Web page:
(Reuters) - British Gas, owned by Centrica, said on Friday it has not asked for government money to help weather ongoing energy price spikes, and suggested a suspension of value-added tax on energy bills and other measures to help consumers.
Soaring wholesale prices for gas and power over the last year, and especially since the autumn, have caused the collapse of over 20 energy suppliers in the UK, with Centrica's retail business British Gas taking on customers from several of the failed companies.
A cap on household prices set by regulator Ofgem could increase by 700 pounds a year from April and possibly by another 200 pounds in October as wholesale prices have kept rising.
"There are reports that some energy companies want a 20 billion pound ($27.09 billion) handout to keep household bills down. Not British Gas," the company said in a statement. "We haven't asked for a bailout, we don't want a bailout and we oppose any bailouts."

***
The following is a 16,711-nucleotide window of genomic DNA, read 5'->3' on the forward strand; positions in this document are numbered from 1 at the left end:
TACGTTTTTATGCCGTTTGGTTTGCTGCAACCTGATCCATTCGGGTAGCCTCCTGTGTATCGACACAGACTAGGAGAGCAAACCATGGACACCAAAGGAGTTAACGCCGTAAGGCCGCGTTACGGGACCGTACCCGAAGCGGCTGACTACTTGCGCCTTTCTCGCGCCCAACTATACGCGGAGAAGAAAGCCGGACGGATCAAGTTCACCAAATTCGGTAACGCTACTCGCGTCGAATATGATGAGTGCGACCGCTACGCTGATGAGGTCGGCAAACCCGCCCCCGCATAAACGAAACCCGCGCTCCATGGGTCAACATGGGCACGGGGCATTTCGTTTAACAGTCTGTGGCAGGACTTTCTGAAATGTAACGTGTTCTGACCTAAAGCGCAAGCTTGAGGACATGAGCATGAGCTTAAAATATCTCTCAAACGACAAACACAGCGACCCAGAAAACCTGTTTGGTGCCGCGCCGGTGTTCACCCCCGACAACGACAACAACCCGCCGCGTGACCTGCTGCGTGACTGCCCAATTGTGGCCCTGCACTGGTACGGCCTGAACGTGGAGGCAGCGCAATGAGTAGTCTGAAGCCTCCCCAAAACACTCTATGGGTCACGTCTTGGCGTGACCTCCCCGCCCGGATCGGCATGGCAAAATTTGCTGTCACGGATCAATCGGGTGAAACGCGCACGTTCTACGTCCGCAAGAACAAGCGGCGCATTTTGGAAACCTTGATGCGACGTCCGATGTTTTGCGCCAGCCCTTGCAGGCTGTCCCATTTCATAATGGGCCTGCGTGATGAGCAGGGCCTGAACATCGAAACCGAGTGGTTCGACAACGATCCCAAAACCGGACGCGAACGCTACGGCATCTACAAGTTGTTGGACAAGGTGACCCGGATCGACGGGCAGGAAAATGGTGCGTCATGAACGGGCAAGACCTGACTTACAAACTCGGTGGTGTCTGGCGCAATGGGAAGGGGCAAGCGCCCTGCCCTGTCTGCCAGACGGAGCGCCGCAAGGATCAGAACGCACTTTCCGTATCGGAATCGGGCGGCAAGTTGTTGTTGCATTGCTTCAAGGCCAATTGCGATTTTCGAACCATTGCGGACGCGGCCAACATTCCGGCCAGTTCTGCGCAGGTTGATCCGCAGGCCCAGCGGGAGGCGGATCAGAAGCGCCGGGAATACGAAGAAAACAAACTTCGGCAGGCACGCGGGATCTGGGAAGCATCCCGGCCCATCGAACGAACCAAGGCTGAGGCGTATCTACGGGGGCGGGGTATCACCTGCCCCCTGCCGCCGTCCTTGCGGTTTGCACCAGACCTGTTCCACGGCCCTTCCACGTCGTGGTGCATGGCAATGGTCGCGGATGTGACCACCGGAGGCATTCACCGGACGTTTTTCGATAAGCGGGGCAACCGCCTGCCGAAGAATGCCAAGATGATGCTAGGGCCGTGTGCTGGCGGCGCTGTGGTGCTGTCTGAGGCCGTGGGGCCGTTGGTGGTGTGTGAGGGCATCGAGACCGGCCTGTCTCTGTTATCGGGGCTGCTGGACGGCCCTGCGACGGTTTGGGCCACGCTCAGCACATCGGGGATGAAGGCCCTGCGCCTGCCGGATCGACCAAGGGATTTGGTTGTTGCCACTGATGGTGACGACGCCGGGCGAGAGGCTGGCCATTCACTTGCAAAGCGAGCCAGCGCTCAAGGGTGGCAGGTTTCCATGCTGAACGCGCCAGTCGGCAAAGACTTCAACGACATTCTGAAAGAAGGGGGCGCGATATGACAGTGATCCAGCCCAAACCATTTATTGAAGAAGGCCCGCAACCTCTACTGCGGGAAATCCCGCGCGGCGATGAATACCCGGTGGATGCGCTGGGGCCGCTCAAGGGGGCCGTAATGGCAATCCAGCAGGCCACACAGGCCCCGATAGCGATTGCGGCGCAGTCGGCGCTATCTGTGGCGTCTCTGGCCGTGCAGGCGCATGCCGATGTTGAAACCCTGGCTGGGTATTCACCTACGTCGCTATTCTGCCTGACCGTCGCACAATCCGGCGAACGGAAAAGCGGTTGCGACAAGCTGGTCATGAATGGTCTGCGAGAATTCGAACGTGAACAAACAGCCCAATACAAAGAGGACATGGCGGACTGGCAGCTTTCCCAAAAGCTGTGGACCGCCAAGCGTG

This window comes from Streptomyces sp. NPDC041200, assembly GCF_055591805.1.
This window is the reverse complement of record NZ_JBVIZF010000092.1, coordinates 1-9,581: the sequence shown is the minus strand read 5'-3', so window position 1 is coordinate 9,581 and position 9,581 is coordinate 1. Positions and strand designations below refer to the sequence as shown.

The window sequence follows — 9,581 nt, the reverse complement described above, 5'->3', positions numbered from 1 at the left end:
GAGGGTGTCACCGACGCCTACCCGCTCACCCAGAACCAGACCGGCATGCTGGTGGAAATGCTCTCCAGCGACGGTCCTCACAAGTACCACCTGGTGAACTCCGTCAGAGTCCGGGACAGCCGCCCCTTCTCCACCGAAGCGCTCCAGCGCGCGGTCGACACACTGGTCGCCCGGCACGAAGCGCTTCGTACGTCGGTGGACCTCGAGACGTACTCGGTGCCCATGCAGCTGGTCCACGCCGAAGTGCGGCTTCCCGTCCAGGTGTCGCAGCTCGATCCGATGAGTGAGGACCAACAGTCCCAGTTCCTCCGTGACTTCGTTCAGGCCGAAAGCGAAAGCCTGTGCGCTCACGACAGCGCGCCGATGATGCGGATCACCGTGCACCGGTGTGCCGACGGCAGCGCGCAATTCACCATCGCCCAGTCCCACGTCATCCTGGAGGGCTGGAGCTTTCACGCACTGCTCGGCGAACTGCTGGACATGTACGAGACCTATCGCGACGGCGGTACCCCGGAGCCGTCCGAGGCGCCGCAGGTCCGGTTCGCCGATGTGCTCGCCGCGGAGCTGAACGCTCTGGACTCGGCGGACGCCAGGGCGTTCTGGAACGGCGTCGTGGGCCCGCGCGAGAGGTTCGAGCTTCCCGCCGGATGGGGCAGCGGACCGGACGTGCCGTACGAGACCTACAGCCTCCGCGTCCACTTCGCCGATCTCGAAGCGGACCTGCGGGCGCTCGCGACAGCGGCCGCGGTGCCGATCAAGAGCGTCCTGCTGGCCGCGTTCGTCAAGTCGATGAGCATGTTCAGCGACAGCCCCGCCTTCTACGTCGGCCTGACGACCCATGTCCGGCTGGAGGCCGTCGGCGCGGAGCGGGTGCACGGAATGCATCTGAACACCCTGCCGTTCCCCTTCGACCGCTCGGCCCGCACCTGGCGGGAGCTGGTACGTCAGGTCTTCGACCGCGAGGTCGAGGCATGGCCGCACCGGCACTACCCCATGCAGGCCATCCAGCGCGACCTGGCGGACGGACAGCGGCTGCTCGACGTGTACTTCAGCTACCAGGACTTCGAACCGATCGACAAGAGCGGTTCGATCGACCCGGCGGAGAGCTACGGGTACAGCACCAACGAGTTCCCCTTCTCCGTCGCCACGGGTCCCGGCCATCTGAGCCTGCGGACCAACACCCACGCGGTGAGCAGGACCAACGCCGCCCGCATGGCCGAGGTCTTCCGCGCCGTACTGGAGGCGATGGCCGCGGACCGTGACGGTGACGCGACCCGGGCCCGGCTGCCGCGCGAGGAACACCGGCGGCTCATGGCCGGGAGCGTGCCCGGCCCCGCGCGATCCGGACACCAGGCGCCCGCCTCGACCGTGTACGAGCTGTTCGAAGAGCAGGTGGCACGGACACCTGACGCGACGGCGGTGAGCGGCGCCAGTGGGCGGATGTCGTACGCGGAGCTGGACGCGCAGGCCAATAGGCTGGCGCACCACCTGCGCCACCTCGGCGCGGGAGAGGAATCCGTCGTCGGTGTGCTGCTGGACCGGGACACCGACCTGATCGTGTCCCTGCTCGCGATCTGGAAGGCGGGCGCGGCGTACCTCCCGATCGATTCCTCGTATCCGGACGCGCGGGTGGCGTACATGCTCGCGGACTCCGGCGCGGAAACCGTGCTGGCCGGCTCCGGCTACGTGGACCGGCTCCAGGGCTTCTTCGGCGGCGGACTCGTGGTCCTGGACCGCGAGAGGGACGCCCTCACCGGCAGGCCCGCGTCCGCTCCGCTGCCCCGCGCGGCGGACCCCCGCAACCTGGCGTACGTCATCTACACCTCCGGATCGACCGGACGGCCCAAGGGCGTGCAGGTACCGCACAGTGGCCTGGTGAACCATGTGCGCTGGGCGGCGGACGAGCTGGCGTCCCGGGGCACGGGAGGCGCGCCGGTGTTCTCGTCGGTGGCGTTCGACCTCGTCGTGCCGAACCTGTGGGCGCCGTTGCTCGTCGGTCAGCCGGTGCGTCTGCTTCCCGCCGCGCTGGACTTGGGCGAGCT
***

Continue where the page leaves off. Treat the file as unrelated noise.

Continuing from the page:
"Our advice to government is to try to help those customers who are already struggling to make ends meet, not to worry about helping energy companies' balance sheets," it added.
British Gas said there are a range of temporary or permanent options which could help consumers, including suspending value-added tax on energy bills - which could shave 100 pounds of a typical bill - or cutting environmental and social levies, which could reduce bills by 170 pounds "overnight".
It said it had hedged its energy needs - meaning it has bought gas and electricity in advance - and is working with the government to find ways to protect families from expected end-user price hikes.
Ofgem has already set out measures to boost the financial resilience of suppliers, including stress tests and a review of its policy on price caps.
($1 = 0.7382 pounds)
(Reporting by Nora Buli in Oslo; Editing by Nina Chestney and Jan Harvey)